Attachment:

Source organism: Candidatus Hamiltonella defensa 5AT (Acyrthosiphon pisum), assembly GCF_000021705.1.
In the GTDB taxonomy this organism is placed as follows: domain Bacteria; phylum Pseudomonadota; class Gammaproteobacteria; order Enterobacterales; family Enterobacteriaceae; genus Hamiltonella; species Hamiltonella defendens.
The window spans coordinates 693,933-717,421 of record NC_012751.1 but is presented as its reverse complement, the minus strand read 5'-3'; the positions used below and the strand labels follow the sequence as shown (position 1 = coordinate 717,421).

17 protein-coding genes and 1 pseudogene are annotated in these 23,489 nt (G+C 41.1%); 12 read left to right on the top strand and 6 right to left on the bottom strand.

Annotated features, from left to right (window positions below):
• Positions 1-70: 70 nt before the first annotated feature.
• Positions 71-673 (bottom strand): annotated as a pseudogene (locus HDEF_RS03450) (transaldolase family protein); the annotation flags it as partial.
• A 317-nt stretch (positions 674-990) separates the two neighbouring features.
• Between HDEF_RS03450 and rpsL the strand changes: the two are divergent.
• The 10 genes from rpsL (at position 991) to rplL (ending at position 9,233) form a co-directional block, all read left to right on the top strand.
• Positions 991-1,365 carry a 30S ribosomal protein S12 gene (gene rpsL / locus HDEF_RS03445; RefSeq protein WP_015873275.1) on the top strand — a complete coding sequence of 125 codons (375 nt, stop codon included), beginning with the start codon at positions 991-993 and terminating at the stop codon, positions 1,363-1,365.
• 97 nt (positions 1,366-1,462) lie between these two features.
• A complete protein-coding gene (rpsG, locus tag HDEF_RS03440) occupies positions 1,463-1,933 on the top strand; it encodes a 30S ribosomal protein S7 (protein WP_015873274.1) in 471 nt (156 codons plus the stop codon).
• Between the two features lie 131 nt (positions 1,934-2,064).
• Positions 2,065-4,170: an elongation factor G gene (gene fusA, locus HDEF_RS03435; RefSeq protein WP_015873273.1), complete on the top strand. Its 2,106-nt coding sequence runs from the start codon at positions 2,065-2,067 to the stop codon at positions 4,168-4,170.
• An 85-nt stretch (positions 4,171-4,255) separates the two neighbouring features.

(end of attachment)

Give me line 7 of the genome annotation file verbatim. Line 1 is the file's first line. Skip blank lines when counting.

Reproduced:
• Positions 71-673 (bottom strand): annotated as a pseudogene (locus HDEF_RS03450) (transaldolase family protein); the annotation flags it as partial.